perspective casting doubt on various pieces of evidence gathered by the state. These self-serving
assertions cannot demonstrate that it is more likely than not that no reasonable juror would have
found Petitioner guilty, particularly where Petitioner’s own assertions of guilt during his plea
colloquy undermine his claim that he is factually innocent. Other evidence produced by the state
– most notably Petitioner’s statement admitting his involvement to a Drug Enforcement
Administration special agent – likewise supported that Petitioner is not factually innocent. See
Doc. 17-3, p. 3 (letter from Petitioner’s attorney outlining the evidence of Petitioner’s guilt likely
to be raised at trial). The bar for this exemption is high, and Petitioner has not offered sufficient
new, reliable evidence to demonstrate that a fundamental miscarriage of justice will occur if his
claims are not granted review.
Next the Court turns to Petitioner’s argument that the ineffective assistance of his postconviction counsel warrants relief from the doctrine of procedural default. Ordinarily, because
there is “no constitutional right to an attorney in state post-conviction proceedings,” the ineffective
assistance of counsel in post-conviction proceedings does not qualify as “cause” to excuse
procedural default of constitutional claims. Coleman v. Thompson, 501 U.S. 725, 755 (1991).
Petitioner’s only “new evidence” is a purported letter in which a co-defendant admits to
the murders, which would not exculpate Petitioner of felony murder, and his own statement that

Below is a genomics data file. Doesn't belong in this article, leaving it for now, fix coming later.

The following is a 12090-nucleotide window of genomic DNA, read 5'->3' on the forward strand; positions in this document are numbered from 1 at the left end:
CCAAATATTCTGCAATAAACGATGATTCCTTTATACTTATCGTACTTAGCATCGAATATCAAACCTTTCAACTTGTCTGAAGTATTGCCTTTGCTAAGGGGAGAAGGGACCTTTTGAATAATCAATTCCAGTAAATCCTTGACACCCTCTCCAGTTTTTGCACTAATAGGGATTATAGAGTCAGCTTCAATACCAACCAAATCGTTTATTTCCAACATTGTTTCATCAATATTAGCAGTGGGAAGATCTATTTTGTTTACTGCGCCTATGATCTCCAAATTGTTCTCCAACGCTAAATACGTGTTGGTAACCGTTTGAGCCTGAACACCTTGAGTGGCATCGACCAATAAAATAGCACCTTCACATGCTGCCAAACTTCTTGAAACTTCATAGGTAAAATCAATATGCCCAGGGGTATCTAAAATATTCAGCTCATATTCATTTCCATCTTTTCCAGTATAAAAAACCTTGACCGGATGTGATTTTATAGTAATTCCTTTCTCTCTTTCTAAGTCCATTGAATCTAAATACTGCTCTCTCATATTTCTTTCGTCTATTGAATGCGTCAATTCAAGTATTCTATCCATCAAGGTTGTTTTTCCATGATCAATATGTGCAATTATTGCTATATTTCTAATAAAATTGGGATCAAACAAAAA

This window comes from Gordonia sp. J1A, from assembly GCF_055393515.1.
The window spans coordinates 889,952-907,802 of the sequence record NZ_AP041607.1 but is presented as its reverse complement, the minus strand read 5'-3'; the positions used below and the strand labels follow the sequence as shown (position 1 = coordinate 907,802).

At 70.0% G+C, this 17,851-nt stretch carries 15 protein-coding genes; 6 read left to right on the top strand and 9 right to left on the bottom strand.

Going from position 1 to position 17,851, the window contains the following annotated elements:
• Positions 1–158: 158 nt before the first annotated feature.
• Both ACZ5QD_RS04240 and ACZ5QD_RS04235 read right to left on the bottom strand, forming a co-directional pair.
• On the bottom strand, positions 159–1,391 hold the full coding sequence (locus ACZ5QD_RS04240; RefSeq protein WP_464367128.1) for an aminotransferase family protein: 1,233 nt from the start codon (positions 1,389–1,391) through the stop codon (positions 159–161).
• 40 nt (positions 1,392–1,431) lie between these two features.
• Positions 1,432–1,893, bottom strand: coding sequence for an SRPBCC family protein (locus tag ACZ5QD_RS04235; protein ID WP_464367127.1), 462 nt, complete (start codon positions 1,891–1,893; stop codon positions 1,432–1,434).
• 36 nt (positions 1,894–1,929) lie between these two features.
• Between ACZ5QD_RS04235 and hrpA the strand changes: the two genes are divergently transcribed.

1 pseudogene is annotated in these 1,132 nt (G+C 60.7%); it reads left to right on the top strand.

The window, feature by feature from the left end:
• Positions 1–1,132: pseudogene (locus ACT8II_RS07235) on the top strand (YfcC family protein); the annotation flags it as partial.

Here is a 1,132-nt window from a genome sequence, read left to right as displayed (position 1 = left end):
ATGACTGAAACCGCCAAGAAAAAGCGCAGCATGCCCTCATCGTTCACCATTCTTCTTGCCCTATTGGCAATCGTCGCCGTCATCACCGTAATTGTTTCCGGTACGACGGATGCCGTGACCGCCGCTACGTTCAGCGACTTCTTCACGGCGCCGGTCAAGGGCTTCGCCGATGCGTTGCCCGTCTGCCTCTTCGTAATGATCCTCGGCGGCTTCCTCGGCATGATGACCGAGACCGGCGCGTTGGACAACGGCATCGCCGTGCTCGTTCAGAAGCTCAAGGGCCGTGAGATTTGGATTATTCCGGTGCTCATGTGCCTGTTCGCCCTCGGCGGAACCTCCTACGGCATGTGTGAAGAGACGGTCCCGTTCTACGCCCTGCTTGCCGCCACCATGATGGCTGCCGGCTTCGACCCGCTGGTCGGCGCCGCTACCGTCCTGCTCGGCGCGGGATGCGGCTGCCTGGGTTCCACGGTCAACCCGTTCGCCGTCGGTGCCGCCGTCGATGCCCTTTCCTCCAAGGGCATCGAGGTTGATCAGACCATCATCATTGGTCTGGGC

he had a key to the victims’ home, which he claims proves that he could not have committed
aggravated burglary as he had their consent to enter their home.
However, the United States Supreme Court has carved out a narrow exception that allows a
substantial claim of ineffective assistance of post-conviction counsel to constitute cause for
underlying claims of ineffective assistance of counsel when the state limits presentation of those
claims to post-conviction proceedings or employs a procedural framework that “makes it highly
unlikely . . . that a defendant [had] a meaningful opportunity to raise a claim of ineffective
assistance of trial counsel on direct appeal.” Trevino v. Thaler, 569 U.S. 413, 429 (2013) (citing
Martinez v. Ryan, 566 U.S. 1, 18 (2012)). This exception applies in Tennessee. See Sutton v.
Carpenter, 745 F.3d 787, 795-96 (6th Cir. 2014).
For ineffective assistance of counsel to constitute cause to excuse Petitioner’s procedural
default of his claims, this Court must find that: (1) the claims of ineffective assistance of trial
counsel were “substantial,” (2) there was no counsel or counsel was ineffective during the state
collateral review, (3) the state collateral review proceeding was the “initial” review proceeding,
and (4) the state-law system requires or strongly encourages ineffective-assistance claims to be
raised in initial-review proceedings. Trevino, 569 U.S. at 423 (citing Martinez, 566 U.S. at 13-14,